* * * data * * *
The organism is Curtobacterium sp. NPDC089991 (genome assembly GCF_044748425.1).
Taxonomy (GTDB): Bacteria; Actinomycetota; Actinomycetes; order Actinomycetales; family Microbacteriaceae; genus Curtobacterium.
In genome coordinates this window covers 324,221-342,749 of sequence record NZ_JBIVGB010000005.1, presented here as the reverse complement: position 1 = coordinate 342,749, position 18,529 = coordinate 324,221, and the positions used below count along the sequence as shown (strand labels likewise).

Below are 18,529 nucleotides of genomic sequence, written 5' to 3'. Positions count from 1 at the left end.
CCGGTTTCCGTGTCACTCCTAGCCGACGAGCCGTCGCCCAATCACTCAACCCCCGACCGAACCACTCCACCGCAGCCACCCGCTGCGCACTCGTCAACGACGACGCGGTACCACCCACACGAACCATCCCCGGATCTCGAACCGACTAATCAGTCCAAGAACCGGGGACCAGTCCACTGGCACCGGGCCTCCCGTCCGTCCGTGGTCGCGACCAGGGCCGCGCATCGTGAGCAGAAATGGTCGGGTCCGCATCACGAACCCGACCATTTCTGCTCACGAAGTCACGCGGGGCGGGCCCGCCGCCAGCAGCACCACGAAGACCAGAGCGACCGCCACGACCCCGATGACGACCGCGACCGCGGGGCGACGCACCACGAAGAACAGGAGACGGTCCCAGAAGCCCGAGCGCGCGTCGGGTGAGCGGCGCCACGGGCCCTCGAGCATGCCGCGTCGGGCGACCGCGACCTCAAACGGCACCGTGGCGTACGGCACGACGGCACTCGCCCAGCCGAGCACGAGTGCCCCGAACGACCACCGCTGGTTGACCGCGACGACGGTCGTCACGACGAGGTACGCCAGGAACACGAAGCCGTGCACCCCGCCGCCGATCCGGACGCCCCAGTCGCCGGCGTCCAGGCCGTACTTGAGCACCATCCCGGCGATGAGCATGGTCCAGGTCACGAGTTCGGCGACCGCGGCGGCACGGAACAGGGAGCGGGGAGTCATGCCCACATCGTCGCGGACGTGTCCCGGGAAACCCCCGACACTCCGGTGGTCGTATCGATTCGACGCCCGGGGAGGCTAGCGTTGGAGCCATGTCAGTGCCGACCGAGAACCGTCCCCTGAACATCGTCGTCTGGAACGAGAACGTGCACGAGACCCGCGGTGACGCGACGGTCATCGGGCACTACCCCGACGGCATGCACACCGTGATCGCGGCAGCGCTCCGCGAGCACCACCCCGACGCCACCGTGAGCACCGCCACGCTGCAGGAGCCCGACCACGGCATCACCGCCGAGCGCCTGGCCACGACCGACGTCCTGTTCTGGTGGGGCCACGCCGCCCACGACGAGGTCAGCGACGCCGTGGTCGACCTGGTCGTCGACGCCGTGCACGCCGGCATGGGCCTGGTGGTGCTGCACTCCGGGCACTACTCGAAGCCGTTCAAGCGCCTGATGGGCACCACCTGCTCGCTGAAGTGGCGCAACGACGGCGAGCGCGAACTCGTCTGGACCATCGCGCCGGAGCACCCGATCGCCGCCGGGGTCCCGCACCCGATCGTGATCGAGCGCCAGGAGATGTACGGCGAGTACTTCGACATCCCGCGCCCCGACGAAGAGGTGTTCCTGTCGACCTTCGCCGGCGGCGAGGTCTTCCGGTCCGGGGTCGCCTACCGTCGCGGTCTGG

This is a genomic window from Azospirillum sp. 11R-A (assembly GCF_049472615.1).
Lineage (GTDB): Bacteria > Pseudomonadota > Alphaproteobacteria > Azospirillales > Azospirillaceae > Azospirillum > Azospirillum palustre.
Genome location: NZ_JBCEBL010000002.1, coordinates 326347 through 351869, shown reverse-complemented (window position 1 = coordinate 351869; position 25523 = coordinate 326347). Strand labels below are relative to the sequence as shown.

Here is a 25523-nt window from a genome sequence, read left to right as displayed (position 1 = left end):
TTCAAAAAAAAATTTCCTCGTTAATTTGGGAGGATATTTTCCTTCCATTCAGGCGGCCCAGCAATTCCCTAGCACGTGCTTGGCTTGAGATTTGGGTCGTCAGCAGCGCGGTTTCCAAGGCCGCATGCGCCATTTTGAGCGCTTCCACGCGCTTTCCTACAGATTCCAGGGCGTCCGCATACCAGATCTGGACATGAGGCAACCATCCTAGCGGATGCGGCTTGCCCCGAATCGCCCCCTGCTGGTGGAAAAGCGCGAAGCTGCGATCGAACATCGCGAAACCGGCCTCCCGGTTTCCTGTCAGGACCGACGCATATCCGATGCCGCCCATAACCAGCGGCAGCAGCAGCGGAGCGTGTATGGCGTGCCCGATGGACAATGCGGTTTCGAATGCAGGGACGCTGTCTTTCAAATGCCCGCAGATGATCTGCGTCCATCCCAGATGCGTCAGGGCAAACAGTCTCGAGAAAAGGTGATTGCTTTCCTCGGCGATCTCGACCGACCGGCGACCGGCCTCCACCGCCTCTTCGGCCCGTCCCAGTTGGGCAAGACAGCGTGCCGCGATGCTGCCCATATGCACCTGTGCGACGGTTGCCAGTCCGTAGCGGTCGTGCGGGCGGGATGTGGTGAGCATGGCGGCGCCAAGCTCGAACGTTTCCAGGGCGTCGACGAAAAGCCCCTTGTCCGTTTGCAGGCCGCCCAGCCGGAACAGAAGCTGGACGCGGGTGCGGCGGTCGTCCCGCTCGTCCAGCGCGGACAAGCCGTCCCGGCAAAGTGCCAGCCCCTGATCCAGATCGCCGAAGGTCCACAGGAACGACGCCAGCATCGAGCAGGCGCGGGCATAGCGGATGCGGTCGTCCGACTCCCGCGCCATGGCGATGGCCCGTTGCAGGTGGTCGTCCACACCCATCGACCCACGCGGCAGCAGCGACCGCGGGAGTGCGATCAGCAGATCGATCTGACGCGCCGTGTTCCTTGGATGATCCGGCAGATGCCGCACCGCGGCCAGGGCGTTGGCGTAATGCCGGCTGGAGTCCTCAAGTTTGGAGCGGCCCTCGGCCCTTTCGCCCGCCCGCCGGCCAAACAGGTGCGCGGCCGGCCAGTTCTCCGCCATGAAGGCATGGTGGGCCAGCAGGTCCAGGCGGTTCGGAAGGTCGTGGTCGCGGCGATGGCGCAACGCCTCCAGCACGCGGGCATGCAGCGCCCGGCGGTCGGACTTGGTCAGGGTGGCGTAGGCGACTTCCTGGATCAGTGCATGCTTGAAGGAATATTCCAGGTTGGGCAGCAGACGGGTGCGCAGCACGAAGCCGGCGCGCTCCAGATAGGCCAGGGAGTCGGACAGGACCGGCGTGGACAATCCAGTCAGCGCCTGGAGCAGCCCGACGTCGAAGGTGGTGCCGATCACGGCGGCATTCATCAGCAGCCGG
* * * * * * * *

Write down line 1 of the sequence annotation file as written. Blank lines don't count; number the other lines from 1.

The organism is Curtobacterium sp. NPDC089991 (genome assembly GCF_044748425.1).